Hartland follows up earlier titles about museum acquisitions of an ancient Egyptian sphinx and remains of a dinosaur with a lively new one based on the travels of the Peekskill meteorite to the American Museum of Natural History
With a catchy, cumulative “House That Jack Built”–like refrain, a science teacher chronicles for her students the travels of a meteoroid from outer space to the atmosphere over the United States, across several states, into a parked car in Peekskill, N.Y., and on to the museum. Text introducing the various role-players is set on double-page spreads of childlike paintings full of interesting details. The meteor zips across the sky past a barking dog in Kentucky, sports fans with cameras in Pennsylvania and on down through a teenager’s parked car, where various officials investigate. Finally, there are the museum employees who identify, acquire, explain and display it. Each participant’s title is written in capital letters and given a recognizable typeface and color. The verbs in the refrain vary intriguingly: The dog barks, yelps, woofs, howls, ruffs, arfs, yips and yaps. The backmatter includes more about the history of this particular meteorite and meteorites in general.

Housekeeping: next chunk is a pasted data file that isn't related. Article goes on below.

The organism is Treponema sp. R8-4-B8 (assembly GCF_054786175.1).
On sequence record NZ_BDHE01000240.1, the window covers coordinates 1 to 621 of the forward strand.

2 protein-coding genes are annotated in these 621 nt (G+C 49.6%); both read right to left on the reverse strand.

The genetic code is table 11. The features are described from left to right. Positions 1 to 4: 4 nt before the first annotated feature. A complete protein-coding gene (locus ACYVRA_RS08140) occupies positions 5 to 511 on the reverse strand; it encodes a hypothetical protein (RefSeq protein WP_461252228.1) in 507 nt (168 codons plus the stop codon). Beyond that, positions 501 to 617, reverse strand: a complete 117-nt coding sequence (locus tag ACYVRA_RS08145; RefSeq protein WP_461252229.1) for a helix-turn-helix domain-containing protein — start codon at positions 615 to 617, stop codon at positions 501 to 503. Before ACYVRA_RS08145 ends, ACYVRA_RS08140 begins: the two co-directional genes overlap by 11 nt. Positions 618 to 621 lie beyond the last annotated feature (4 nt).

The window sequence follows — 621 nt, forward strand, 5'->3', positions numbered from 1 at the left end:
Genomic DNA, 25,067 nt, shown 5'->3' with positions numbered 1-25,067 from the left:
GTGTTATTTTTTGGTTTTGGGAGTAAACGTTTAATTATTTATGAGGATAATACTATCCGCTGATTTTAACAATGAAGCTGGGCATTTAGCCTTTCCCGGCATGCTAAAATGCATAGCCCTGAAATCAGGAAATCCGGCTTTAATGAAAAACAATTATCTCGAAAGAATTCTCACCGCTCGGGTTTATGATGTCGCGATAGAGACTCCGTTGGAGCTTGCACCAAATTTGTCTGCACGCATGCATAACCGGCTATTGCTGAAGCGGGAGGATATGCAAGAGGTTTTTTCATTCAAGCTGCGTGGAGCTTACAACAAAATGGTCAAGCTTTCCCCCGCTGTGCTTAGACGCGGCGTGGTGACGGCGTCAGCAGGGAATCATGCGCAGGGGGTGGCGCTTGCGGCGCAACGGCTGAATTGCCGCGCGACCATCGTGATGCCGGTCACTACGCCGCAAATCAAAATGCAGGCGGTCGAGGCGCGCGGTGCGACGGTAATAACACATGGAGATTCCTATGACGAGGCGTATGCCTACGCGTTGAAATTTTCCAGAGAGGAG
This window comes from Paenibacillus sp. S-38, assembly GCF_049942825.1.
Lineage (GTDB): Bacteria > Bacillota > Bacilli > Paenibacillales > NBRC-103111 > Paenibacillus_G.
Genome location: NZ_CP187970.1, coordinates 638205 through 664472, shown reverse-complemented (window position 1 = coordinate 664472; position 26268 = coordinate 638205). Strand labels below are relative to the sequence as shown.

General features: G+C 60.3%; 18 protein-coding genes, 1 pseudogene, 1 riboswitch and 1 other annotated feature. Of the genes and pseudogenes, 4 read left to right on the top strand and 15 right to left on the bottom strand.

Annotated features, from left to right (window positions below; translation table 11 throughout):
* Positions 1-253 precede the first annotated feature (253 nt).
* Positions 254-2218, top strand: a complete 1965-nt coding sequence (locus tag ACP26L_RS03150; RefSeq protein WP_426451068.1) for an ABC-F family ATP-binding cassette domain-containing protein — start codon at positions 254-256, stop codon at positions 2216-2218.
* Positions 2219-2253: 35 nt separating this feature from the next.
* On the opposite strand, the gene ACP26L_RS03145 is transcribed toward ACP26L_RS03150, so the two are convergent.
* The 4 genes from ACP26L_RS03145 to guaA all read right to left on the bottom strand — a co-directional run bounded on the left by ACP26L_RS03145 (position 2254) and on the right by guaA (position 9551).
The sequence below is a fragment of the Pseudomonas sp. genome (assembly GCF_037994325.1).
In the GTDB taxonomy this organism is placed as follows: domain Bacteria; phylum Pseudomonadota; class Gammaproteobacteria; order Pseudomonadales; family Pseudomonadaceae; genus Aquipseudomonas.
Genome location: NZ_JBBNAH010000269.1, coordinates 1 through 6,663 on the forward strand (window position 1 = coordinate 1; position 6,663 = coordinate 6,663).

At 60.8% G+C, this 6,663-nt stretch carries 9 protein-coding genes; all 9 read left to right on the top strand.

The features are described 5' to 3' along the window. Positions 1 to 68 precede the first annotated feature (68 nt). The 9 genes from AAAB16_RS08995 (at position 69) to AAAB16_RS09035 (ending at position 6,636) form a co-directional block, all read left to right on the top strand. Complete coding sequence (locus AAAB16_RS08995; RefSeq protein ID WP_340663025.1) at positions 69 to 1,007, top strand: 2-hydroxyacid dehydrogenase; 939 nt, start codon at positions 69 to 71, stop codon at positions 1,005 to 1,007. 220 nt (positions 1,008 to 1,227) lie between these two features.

This lighthearted, behind-the-scenes look at museum work does double duty as a much-needed introduction to meteorites: most children’s closest possible connection to outer space. (Informational picture book. 6-10)